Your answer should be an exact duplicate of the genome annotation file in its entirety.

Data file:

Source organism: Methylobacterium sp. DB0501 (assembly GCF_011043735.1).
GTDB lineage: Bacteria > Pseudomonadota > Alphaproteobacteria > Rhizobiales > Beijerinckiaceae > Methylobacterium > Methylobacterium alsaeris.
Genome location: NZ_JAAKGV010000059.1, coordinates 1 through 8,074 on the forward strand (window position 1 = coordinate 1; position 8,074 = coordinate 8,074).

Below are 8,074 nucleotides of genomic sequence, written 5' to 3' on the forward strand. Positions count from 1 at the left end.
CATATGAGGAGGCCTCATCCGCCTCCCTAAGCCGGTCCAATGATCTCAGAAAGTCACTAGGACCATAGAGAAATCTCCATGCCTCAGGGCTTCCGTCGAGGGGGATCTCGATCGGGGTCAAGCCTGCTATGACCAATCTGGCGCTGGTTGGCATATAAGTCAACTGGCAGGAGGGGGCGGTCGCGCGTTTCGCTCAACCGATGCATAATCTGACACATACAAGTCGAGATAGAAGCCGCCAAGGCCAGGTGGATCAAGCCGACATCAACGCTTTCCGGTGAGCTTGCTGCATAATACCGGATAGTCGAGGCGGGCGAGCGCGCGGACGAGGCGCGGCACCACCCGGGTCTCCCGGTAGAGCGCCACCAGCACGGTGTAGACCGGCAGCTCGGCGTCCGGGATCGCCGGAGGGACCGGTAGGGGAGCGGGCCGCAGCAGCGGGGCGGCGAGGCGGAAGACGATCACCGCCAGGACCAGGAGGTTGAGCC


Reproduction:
Source organism: Methylobacterium sp. DB0501 (assembly GCF_011043735.1).
GTDB lineage: Bacteria > Pseudomonadota > Alphaproteobacteria > Rhizobiales > Beijerinckiaceae > Methylobacterium > Methylobacterium alsaeris.
Genome location: NZ_JAAKGV010000059.1, coordinates 1 through 8,074 on the forward strand (window position 1 = coordinate 1; position 8,074 = coordinate 8,074).

Below are 8,074 nucleotides of genomic sequence, written 5' to 3' on the forward strand. Positions count from 1 at the left end.
CATATGAGGAGGCCTCATCCGCCTCCCTAAGCCGGTCCAATGATCTCAGAAAGTCACTAGGACCATAGAGAAATCTCCATGCCTCAGGGCTTCCGTCGAGGGGGATCTCGATCGGGGTCAAGCCTGCTATGACCAATCTGGCGCTGGTTGGCATATAAGTCAACTGGCAGGAGGGGGCGGTCGCGCGTTTCGCTCAACCGATGCATAATCTGACACATACAAGTCGAGATAGAAGCCGCCAAGGCCAGGTGGATCAAGCCGACATCAACGCTTTCCGGTGAGCTTGCTGCATAATACCGGATAGTCGAGGCGGGCGAGCGCGCGGACGAGGCGCGGCACCACCCGGGTCTCCCGGTAGAGCGCCACCAGCACGGTGTAGACCGGCAGCTCGGCGTCCGGGATCGCCGGAGGGACCGGTAGGGGAGCGGGCCGCAGCAGCGGGGCGGCGAGGCGGAAGACGATCACCGCCAGGACCAGGAGGTTGAGCC